Napoleon’s European Union

I found this amusing, in the latter half of ‘War and Peace’. I wonder if people will write of Hitler this way too, one day. Napoleon thinks to himself:

The Russian war should have been the most popular war of modern times: it was a war of good sense, for real interests, for the tranquillity and security of all; it was purely pacific and conservative.

It was a war for a great cause, the end of uncertainties and the beginning of security. A new horizon and new labors were opening out, full of well-being and prosperity for all. The European system was already founded; all that remained was to organize it.

Satisfied on these great points and with tranquility everywhere, I too should have had my Congress and my Holy Alliance. Those ideas were stolen from me. In that reunion of great sovereigns we should have discussed our interests like one family, and have rendered account to the peoples as clerk to master.

Europe would in this way soon have been, in fact, but one people, and anyone who travelled anywhere would have found himself always in the common fatherland. I should have demanded the freedom of all navigable rivers for everybody, that the seas should be common to all, and that the great standing armies should be reduced henceforth to mere guards for the sovereigns.

On returning to France, to the bosom of the great, strong, magnificent, peaceful, and glorious fatherland, I should have proclaimed her frontiers immutable; all future wars purely defensive, all aggrandizement antinational. I should have associated my son in the Empire; my dictatorship would have been finished, and his constitutional reign would have begun.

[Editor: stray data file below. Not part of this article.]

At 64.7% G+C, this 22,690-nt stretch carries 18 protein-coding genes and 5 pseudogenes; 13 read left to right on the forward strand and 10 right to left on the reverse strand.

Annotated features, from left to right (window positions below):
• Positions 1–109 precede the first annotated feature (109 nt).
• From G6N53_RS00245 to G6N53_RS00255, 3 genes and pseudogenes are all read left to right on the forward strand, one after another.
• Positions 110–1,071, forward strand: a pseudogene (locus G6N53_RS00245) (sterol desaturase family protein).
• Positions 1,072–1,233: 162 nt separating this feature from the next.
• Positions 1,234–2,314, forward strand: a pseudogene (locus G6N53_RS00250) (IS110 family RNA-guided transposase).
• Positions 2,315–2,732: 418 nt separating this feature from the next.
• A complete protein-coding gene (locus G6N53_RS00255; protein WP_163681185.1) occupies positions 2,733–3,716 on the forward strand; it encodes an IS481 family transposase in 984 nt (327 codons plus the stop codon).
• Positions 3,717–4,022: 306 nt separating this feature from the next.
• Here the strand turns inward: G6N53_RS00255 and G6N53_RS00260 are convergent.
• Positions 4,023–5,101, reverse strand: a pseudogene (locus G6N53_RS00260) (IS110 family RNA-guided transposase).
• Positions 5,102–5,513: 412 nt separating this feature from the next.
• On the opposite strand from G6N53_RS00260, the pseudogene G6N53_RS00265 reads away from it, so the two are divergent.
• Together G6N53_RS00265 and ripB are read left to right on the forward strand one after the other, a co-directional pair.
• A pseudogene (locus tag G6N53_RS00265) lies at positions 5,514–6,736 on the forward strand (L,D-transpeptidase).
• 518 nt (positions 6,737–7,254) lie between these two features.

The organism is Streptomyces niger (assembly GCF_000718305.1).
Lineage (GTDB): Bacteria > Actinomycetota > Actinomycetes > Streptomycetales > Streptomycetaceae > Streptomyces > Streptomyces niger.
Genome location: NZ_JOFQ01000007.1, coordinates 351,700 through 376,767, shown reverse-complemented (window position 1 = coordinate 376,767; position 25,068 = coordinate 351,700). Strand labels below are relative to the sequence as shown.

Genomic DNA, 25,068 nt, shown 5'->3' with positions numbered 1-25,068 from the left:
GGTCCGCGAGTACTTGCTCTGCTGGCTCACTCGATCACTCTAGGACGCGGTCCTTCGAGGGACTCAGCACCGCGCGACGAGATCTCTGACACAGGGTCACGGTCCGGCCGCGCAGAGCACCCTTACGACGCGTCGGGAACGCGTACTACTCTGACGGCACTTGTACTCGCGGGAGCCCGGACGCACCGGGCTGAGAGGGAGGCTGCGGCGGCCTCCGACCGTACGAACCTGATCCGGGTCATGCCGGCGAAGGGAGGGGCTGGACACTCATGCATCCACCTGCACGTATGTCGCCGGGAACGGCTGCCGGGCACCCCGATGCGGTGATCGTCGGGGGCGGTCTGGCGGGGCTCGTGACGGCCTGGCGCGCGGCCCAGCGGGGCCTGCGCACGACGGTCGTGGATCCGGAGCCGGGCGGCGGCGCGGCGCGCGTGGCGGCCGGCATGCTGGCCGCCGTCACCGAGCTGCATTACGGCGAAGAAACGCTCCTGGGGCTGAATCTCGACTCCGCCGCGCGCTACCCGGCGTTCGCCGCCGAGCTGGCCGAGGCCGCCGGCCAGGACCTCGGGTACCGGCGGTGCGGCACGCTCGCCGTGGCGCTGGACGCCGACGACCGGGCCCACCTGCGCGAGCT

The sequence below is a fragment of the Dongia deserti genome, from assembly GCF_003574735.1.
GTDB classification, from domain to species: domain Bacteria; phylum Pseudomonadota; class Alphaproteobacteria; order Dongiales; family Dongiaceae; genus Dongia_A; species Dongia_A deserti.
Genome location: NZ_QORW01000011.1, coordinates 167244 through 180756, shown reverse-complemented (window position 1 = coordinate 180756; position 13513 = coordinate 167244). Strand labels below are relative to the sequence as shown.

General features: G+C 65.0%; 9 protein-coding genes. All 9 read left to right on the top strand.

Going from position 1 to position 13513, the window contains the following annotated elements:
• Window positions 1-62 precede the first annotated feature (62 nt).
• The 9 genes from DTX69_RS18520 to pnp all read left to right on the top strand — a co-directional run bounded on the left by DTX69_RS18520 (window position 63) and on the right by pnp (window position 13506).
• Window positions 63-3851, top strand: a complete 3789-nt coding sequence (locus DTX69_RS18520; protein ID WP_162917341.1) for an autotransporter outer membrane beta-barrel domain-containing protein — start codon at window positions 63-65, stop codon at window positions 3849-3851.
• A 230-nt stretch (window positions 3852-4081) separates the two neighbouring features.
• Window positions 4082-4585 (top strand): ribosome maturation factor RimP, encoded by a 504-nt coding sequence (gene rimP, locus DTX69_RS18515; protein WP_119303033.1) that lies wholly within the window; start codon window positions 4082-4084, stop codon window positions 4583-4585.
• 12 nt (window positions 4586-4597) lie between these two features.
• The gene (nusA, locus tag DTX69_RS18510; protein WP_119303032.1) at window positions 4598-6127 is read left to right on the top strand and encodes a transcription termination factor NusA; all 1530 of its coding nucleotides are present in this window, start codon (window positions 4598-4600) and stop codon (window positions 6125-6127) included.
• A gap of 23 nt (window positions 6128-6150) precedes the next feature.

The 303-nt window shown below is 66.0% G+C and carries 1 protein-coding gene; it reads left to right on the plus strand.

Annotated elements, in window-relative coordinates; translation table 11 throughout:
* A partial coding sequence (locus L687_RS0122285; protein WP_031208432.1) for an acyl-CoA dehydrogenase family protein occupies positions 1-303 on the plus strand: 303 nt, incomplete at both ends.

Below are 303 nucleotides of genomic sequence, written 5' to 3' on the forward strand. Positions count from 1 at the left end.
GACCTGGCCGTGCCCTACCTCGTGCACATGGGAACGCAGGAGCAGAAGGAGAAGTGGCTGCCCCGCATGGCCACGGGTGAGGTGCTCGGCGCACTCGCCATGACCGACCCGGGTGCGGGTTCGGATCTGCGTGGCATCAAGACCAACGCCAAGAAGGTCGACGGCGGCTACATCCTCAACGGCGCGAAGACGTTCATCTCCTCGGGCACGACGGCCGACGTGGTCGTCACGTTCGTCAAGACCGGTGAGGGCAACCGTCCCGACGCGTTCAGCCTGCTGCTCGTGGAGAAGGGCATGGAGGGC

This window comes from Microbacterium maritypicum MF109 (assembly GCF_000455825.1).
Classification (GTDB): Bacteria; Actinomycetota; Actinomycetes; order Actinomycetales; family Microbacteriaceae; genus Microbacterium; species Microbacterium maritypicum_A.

Paris would have been the capital of the world, and the French the envy of the nations!

My leisure then, and my old age, would have been devoted, in company with the Empress and during the royal apprenticeship of my son, to leisurely visiting, with our own horses and like a true country couple, every corner of the Empire, receiving complaints, redressing wrongs, and scattering public buildings and benefactions on all sides and everywhere.

Tolstoy carries on narrating Napoleon’s thoughts, rather sardonically pointing out what a unified European force his army was:

“Of four hundred thousand who crossed the Vistula,” he wrote further of the Russian war, “half were Austrians, Prussians, Saxons, Poles, Bavarians, Wurttembergers, Mecklenburgers, Spaniards, Italians, and Neapolitans. The Imperial army, strictly speaking, was one third composed of Dutch, Belgians, men from the borders of the Rhine, Piedmontese, Swiss, Genevese, Tuscans, Romans, inhabitants of the Thirty-second Military Division, of Bremen, of Hamburg, and so on: it included scarcely a hundred and forty thousand who spoke French.

It would not be the last time the French would be working eagerly to unite Europe – although it would be with the help of the Germans next time. And it would not be the last time that a unified European army was proposed.

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